Improving mental health outcomes for congenital heart disease patients is among the top priorities for future research.
A group of patients, parents and healthcare professionals have worked with the James Lind Alliance to determine a set of focus areas for research into heart disease.
A full report has been published in the journal Open Heart.
Congenital heart disease is common in the UK
An estimated one in 100 children and more than 250,000 adults in the UK suffer from congenital heart disease. Improving the outcomes of heart surgery for congenital health and its impact on mental health were identified as key priorities by the group. Recognising the psychological effects of a diagnosis and the challenges of managing the disease were also cited as key areas of focus.
“Working with parents, patients, and the healthcare workers who care for them, we have identified the research areas that are key to advancing the management of congenital heart disease from before birth through to adulthood,” said Nigel Drury, clinician scientist at the University of Birmingham, and consultant in paediatric cardiac surgery at Birmingham Children’s Hospital.
“The top ten lists cover a wide range of issues that impact on those with congenital heart disease, looking beyond early survival to encompass more holistic outcomes such as quality of life and reducing the burden of living with congenital heart disease. Identifying national priorities for research provides a platform to answer the questions that matter most, and we are finalising a national strategy on how to address them,” he added.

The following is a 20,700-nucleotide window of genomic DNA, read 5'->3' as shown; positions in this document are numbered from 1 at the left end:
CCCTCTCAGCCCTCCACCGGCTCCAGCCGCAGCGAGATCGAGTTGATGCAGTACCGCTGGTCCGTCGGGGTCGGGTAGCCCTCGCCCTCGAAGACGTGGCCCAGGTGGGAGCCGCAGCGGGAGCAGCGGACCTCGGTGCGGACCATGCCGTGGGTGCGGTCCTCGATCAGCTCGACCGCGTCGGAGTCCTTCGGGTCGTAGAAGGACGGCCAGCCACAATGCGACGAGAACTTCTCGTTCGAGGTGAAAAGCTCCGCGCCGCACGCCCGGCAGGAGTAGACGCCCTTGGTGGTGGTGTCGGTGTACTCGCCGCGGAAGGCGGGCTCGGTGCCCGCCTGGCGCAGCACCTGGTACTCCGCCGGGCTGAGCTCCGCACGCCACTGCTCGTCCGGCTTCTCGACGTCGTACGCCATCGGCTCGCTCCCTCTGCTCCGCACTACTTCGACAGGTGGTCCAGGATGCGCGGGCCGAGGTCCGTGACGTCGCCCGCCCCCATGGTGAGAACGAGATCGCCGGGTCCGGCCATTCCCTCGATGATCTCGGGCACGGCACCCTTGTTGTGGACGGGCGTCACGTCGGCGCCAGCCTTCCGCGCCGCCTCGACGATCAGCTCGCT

Changing clinical practice
The paper has outlined a new national strategy to address these priorities and has been endorsed by national charities and professional organisation partners. The strategy will support the development of a new network in the UK and Ireland for studies across multiple sites. The network will focus on clinical trials with a view to changing clinical practice in congenital heart disease and will be launched next year.
“The Children’s Heart Federation (CHF) is fully aware of the importance of listening to the needs and concerns of children with heart conditions and those who care for them, to better enable them to grow to live independent and fulfilled adult lives. We were therefore enthusiastic to be involved in this valuable research from the outset, with our Trustees, staff team and patient and parent members participating throughout,” Rajwant Kaur Singh, CEO of the Children’s Heart Federation.
“Looking forward, we are keen to ensure the priorities are given adequate attention to enable the best possible outcomes and quality of life for children born with heart conditions,” he added.
“As the UK’s national charity for people born with a heart condition, Somerville Heart Foundation welcomes this research illuminating mental health for those born with a heart condition, and the need for further research in this area, as well as reinforcing how important we know heart surgery outcomes are. We congratulate Nigel Drury and the whole team,” concluded Kate Nash from Somerville Heart Foundation.